Taking a risk could mean leaving that job you’ve hated for years. Maybe you’re dreaming of starting your own business or thinking about going back to school because the degree you got the first time just wasn’t the right fit. Or perhaps, it’s about finally saying NO MORE to always trying to make everyone else happy.

To really grow—both personally and in business—you’ve got to step out of your comfort zone and try something new.

Do you have the courage to take a risk?

What’s holding you back?

Are you stuck in the “what ifs”?

Are you just surviving or feeling stuck in your comfort zone, struggling to break free?

If you’ve been thinking about making a change but fear of failure is stopping you, it’s time to ask yourself: What part of myself am I losing because I’m afraid to take a risk?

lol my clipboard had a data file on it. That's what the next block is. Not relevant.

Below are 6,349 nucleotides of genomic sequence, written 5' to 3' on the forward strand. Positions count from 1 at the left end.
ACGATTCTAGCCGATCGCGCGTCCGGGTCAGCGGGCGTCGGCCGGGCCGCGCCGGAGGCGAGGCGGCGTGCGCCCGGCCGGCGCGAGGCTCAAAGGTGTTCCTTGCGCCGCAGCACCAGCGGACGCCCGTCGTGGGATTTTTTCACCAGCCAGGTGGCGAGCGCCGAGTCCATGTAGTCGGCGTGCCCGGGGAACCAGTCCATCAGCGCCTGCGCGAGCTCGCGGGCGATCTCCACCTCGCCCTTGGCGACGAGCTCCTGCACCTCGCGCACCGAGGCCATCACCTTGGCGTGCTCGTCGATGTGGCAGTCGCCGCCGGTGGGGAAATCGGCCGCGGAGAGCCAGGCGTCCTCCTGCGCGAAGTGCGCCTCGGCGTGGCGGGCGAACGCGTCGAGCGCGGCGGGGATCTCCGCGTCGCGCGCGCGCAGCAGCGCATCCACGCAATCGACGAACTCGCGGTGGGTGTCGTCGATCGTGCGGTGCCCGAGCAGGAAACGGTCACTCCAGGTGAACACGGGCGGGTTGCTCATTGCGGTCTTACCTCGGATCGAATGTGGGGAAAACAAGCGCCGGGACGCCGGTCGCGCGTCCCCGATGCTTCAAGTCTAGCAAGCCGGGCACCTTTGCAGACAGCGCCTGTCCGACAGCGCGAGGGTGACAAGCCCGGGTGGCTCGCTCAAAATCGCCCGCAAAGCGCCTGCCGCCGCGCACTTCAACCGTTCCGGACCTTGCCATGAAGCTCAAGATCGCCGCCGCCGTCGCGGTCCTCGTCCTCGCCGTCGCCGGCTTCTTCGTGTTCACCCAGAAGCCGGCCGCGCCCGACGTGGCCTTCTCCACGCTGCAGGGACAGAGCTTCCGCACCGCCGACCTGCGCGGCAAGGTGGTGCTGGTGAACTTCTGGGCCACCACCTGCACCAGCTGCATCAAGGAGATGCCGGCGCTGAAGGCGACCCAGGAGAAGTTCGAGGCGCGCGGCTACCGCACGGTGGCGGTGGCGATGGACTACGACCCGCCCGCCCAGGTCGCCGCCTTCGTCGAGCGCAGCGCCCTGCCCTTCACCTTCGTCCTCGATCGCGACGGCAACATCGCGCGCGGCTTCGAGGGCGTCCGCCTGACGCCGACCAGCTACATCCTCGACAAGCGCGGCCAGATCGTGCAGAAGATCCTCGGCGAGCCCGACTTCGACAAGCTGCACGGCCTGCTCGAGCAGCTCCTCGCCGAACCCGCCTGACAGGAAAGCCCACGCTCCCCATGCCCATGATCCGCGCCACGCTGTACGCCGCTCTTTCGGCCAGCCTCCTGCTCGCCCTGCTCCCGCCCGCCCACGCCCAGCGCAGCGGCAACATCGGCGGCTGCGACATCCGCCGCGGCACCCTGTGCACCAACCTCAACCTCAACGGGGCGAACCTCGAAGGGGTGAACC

Only you know what needs to shift for you to move forward.

When I started my own business in 2018, I had those same doubts and fears. Leaving a secure, full-time job with no clients lined up was a huge risk. But looking back, I have no regrets. It was the right move for me, and it’s paid off in ways I couldn’t have imagined.

Now, I wouldn’t tell everyone to just quit their job. It was a decision that took a lot of planning and careful consideration. I was lucky to have a backup plan and the support of my husband. Without that, I couldn’t have made the leap.

Back then, I was stretched thin, working over 70 hours a week at a demanding full-time job. I realised I couldn’t give my all to both my job and my personal aspirations. The thought of continuing on that path, neglecting my own dreams, was fast becoming a non-option.

Leaving a steady salary behind was scary, especially with no clients lined up. But staying in my comfort zone wouldn’t bring the fulfilment and success I wanted. So, I decided to take the risk.